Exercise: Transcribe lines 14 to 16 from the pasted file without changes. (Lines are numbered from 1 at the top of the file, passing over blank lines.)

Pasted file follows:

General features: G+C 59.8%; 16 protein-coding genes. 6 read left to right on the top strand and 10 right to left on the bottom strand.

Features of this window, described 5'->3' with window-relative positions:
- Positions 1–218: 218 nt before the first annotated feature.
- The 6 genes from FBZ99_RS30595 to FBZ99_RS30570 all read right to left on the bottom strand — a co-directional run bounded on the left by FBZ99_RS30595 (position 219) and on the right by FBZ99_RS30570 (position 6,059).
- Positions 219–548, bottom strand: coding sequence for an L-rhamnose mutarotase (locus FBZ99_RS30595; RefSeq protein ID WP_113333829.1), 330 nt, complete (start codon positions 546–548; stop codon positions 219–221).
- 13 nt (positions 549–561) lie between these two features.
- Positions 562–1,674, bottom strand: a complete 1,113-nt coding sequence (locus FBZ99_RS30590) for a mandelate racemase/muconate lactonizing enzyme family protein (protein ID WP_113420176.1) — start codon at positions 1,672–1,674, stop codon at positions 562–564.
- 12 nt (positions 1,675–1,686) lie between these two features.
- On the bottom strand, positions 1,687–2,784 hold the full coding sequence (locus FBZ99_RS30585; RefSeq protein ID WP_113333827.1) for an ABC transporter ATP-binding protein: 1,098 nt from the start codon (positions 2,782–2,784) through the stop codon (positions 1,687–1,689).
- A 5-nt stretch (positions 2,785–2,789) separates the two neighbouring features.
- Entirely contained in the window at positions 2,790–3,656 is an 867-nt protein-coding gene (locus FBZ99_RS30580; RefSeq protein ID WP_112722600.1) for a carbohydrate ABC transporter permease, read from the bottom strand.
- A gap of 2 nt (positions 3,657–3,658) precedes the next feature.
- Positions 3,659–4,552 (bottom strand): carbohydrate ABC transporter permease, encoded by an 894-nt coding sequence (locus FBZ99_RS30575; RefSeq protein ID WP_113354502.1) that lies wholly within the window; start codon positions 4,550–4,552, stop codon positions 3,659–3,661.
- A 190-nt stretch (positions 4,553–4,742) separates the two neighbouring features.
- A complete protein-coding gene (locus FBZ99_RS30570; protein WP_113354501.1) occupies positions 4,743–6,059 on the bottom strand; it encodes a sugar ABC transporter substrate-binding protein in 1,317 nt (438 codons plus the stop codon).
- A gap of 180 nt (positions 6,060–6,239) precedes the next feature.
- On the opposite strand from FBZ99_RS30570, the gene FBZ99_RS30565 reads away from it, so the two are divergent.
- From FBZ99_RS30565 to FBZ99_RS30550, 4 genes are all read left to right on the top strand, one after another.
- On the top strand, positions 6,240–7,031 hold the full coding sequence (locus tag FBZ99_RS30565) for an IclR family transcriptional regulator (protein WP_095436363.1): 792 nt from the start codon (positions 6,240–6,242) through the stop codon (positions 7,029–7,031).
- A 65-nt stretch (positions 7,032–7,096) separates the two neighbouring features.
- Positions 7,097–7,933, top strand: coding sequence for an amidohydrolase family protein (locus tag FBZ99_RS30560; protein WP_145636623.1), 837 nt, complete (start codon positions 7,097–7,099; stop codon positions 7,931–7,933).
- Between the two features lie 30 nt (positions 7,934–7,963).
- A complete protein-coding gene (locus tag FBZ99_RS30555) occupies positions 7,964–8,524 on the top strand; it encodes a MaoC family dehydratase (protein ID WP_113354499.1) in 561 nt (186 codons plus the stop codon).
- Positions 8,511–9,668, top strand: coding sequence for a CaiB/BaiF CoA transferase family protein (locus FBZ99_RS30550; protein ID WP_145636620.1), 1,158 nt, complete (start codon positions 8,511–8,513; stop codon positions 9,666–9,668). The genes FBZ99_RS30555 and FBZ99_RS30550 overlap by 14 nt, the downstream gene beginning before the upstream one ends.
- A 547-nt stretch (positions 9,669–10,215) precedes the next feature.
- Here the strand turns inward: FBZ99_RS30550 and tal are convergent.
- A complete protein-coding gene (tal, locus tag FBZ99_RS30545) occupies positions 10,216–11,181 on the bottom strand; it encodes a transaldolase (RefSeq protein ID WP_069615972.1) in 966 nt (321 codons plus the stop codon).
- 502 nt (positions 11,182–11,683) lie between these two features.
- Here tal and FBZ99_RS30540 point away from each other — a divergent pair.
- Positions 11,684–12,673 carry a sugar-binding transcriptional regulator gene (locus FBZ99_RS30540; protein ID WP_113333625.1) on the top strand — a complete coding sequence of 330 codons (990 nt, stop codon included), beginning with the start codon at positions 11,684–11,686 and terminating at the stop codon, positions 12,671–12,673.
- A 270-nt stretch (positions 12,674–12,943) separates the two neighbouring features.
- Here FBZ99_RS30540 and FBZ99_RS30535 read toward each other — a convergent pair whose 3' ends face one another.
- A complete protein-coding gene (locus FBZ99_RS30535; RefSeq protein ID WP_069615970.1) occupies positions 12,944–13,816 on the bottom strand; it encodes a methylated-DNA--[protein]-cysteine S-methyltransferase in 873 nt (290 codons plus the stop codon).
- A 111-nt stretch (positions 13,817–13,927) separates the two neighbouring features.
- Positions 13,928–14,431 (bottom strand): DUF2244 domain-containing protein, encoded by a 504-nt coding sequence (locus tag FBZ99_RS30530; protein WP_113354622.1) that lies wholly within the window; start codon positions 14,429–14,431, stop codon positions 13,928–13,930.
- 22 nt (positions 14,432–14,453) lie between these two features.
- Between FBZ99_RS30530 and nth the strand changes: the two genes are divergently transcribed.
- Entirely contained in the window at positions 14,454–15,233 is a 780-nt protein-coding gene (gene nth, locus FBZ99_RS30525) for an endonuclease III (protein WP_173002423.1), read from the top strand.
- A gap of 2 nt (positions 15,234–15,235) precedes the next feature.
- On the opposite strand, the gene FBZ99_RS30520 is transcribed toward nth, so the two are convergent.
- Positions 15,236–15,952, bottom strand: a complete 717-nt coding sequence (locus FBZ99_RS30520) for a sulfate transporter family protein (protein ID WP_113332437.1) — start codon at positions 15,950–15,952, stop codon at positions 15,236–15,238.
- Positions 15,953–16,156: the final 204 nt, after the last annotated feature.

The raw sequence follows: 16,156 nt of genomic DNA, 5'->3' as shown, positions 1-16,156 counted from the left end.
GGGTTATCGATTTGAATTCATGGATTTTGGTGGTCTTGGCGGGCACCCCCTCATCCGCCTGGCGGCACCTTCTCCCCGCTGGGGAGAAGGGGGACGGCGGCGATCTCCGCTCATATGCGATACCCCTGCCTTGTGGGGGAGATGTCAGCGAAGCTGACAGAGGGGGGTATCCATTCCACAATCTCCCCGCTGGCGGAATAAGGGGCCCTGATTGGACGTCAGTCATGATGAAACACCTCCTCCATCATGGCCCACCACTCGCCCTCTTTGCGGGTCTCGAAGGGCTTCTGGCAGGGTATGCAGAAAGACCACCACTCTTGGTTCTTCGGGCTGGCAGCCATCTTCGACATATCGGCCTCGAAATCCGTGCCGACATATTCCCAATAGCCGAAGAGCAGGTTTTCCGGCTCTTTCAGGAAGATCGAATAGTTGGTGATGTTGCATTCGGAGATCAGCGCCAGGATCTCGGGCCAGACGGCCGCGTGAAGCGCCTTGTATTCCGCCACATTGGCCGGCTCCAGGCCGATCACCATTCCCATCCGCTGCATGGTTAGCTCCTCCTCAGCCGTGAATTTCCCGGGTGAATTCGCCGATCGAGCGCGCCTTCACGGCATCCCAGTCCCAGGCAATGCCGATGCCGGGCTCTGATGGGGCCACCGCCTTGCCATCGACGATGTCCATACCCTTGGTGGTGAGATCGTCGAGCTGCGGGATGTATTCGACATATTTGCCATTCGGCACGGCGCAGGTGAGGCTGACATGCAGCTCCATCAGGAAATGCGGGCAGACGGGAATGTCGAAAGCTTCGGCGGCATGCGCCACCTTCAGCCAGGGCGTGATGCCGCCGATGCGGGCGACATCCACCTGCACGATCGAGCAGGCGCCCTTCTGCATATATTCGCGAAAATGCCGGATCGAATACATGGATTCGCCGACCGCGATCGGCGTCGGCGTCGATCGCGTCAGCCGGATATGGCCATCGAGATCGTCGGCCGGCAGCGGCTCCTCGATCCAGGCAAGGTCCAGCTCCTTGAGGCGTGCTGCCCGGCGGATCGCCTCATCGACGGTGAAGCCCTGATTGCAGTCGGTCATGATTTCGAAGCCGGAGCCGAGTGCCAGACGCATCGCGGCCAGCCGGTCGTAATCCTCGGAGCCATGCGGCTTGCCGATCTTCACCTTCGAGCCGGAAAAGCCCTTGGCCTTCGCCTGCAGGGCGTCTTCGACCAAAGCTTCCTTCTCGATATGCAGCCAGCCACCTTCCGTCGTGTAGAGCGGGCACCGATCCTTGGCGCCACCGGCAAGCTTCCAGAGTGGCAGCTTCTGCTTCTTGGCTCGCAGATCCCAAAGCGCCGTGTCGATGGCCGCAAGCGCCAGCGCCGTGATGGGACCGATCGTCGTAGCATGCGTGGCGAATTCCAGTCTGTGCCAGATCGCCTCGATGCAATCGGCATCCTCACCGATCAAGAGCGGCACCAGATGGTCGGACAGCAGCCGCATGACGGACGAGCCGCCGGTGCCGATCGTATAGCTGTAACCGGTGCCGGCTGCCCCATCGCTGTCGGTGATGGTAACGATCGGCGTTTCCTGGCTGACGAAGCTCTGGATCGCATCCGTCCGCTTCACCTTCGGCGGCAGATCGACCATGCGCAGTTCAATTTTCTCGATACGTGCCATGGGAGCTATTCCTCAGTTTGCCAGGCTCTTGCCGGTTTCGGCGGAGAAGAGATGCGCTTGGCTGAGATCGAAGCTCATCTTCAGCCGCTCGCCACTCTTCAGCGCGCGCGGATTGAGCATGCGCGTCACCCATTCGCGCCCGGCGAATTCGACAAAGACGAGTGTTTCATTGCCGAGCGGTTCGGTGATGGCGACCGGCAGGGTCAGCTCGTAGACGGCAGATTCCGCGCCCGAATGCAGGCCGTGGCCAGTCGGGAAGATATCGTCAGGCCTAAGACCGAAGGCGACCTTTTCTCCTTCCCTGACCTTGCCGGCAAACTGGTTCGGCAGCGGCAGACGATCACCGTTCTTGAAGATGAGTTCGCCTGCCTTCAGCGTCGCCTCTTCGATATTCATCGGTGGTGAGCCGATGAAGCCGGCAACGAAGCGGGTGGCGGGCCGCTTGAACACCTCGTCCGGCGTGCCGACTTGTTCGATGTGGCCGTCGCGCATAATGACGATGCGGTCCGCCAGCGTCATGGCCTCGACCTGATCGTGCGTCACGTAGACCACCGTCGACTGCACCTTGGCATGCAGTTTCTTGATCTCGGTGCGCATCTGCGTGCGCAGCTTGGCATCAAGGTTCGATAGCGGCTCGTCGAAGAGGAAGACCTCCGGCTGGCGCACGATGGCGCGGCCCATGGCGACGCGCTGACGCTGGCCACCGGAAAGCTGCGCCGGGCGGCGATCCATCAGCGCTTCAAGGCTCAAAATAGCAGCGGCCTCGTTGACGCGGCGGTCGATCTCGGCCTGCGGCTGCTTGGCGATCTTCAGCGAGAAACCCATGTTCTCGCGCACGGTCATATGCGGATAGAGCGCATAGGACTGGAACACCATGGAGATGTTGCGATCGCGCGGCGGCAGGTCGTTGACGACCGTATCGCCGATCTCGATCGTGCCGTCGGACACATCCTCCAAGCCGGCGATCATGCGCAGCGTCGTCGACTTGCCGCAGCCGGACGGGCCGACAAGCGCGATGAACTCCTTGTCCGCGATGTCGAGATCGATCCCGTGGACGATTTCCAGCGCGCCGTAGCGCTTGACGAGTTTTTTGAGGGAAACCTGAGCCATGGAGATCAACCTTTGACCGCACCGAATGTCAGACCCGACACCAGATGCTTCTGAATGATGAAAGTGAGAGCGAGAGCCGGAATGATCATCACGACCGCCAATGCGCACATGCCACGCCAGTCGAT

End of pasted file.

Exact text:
- A 190-nt stretch (positions 4,553–4,742) separates the two neighbouring features.
- A complete protein-coding gene (locus FBZ99_RS30570; protein WP_113354501.1) occupies positions 4,743–6,059 on the bottom strand; it encodes a sugar ABC transporter substrate-binding protein in 1,317 nt (438 codons plus the stop codon).
- A gap of 180 nt (positions 6,060–6,239) precedes the next feature.